Dogwood Canyon adds another majestic sight – The Free Weekly


BECCA MARTIN-BROWN
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In the middle of a 10,000 acre paradise – which gives people the chance to experience the natural beauty of the Ozark Mountains and interact with nature up close through fishing, wildlife tours and outdoor recreation – the most majestic sight may not be the biggest, the highest, the deepest or the oldest. But it’s a living monument to history, nature and the importance of preserving both – and it’s one of Johnny Morris’ favorite things.

A white bison named Takoda – a Sioux word meaning “everyone’s friend” – joined the herd of American bison at Dogwood Canyon Nature Park during the winter of 2020-21. Visitors to Dogwood Canyon can see Takoda and the rest of the bison herd during the Wildlife Tram Tour, a two-hour guided ride through the canyon and into the Arkansas ridges where herds of bison, elk, and oxen reside. deer. According to the website, park officials hope the striking addition will provide new opportunities to educate the public about the American bison’s unique history and the delicate balance of conservation that saved the species from near extinction. .

It’s just another example of how the hand of Bass Pro Shops founder Morris is all over southwestern Missouri, from the original location of Bass Pro Shops to the Wonders of Wildlife National Museum & Aquarium next door in Springfield to Dogwood Canyon Nature Park in Lampe. All of them actually owe their existence to Johnny’s father, John, who inspired his passion for the outdoors and conservation. Morris grew up fishing the White River with his family and started Bass Pro Shops in 1971, selling gear off the shelf of his father’s Brown Derby liquor store in Springfield.

“Here in the heart of the Ozarks, we are surrounded by such rich history. Not only are Johnny Morris and our conservation attractions helping to preserve this history, but they are inspiring people to connect with the great outdoors,” said Samantha Gerhart, spokesperson for the Johnny Morris Foundation.

“Because of Johnny Morris’ commitment to conservation over the past few years, we have seen the quantity and quality of our wildlife population increase,” Gerhart continues. “The park also has a rich and interesting history. The Indian burial cave and many caves in our park have been studied by archaeologists, and through radiocarbon dating it has been determined that the many remains that have been found were individuals dating from 400 to 960 AD, including one dating from even 6000 BC. It is believed to be the oldest human skeleton ever dated in the state of Missouri. The cabins on our property were occupied by settlers dating back to the 1830s, and Hobbs Creek was mined for lead and zinc during WWI.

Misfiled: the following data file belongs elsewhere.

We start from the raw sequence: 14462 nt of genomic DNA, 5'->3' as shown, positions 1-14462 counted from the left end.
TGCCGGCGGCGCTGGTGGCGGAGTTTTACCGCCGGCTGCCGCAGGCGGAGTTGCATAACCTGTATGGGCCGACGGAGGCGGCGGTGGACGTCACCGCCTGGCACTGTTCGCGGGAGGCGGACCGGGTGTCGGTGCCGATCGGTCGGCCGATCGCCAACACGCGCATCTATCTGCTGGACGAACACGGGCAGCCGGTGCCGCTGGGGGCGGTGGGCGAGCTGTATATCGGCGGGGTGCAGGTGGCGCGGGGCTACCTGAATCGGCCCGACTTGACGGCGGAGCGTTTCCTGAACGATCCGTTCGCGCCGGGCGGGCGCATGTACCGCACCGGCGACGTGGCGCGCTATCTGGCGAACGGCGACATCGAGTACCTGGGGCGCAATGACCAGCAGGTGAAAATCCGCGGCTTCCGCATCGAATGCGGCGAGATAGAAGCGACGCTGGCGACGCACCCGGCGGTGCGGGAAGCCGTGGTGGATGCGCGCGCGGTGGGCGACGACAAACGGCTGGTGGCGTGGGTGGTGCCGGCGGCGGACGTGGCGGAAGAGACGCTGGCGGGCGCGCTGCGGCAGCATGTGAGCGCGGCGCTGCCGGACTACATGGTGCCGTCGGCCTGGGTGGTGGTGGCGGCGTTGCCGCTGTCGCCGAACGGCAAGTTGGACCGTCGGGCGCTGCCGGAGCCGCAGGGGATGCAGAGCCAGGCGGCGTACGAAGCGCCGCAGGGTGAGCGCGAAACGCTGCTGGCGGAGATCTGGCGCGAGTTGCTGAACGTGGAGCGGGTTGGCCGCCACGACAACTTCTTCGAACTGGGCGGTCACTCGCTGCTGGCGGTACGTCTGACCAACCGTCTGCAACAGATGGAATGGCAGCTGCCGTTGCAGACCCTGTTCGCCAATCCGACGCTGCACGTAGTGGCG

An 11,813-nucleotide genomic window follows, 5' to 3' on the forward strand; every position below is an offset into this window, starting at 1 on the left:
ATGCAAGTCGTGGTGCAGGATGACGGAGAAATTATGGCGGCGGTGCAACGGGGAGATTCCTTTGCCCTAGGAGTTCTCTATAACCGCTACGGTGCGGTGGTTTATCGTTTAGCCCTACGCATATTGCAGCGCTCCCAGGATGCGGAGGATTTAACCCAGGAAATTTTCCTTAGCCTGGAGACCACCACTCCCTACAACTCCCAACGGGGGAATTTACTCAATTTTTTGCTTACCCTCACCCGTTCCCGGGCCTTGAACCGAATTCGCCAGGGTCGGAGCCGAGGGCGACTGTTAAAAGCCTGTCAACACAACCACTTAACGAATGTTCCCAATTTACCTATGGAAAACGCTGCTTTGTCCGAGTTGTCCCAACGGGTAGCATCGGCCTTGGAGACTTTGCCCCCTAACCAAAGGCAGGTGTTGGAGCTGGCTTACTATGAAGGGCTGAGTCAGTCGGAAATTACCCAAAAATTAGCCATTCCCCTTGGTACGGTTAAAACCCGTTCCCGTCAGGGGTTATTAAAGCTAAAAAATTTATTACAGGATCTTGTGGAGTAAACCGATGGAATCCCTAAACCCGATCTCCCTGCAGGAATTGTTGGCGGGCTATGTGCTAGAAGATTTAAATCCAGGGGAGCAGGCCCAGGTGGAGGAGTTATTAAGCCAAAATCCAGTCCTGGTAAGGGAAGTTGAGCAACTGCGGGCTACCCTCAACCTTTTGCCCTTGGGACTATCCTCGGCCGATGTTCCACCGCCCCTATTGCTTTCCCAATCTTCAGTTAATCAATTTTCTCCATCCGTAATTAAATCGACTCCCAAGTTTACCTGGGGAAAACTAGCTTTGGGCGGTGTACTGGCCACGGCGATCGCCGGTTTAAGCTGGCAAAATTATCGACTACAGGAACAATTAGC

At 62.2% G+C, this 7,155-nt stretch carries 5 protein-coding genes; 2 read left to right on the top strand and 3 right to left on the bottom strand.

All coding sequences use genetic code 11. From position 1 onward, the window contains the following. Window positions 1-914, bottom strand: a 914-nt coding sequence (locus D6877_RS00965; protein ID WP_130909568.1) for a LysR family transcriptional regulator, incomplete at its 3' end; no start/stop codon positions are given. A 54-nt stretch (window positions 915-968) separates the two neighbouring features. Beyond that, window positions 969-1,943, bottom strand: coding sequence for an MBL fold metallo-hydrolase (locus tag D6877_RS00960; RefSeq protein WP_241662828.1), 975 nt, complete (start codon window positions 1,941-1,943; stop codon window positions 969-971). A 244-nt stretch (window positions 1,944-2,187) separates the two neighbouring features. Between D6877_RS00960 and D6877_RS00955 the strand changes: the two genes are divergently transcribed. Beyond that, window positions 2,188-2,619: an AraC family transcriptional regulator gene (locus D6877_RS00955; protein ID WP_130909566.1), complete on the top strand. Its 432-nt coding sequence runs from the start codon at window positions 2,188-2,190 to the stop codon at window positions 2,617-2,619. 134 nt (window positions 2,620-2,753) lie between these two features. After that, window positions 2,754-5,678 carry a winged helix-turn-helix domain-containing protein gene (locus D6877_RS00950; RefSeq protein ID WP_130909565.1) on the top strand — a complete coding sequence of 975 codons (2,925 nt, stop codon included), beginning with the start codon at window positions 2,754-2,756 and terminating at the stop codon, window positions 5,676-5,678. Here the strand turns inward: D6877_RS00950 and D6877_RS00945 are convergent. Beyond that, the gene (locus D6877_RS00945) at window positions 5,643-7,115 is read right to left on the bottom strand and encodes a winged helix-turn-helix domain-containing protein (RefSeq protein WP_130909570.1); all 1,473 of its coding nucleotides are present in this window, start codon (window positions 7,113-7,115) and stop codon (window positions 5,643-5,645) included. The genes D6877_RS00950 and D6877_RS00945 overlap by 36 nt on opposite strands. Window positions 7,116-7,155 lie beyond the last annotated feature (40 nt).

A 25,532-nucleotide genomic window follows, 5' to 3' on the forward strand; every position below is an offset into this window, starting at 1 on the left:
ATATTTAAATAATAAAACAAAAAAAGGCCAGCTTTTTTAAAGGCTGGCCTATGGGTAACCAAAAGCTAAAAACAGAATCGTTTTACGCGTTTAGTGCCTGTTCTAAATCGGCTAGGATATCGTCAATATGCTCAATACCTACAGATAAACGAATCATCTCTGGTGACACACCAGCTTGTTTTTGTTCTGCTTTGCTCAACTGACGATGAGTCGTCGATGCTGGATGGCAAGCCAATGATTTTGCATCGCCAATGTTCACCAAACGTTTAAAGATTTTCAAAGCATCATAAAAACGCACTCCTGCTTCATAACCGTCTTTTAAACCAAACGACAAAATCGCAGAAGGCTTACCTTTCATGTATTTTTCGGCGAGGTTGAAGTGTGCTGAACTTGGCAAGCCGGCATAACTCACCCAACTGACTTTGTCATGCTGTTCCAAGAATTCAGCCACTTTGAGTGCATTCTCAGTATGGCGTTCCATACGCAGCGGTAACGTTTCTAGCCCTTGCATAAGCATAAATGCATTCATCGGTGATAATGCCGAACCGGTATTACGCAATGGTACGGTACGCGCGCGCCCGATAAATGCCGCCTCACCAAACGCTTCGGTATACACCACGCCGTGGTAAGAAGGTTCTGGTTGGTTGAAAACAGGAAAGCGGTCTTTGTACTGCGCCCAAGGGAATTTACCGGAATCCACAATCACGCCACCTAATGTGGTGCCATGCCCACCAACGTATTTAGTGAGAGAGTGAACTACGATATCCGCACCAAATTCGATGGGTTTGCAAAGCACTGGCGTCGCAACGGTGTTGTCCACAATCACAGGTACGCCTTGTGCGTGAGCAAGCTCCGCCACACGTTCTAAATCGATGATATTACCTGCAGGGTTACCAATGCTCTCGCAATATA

But, she adds, aside from its historical significance, Dogwood Canyon offers “endless outdoor activities for all ages.”

“Each season the park takes on a whole new personality and always has something exciting to share,” says Gerhart. “In the spring, the dogwoods and redbuds bloom. During the summer months, on our Wildlife Tram Tours, you can welcome baby bison and elk born in June. In the fall, reds, oranges, and yellows paint the canyon, welcoming leaf peepers to admire the vibrant fall foliage. During the winter months, dozens of bald eagles make their home in our winter wonderland from nearby Table Rock Lake, providing the closest wild bald eagle viewing experience in all of the Ozarks. .

“We also offer hands-on learning experiences through exploration camps, our nature center, a working gristmill, and our two-story treehouse built by the treehouse masters of ‘Animal Planet,’ she says. “There is also horse riding and trout fishing. Combining education and adventure, there truly is something for everyone here at Dogwood Canyon.”

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FAQs

Dogwood Canyon Nature Park

WHEN — 9 a.m. to 5 p.m. daily

WHERE — 2038 W. Missouri 86, Lamp, Mo.

COST — One-day child admission starts at $11.75, adult admission starts at $16.75; annual subscriptions start at $50 for a child, $70 for an adult

INFO — 877-459-5687 or dogwoodcanyon.org

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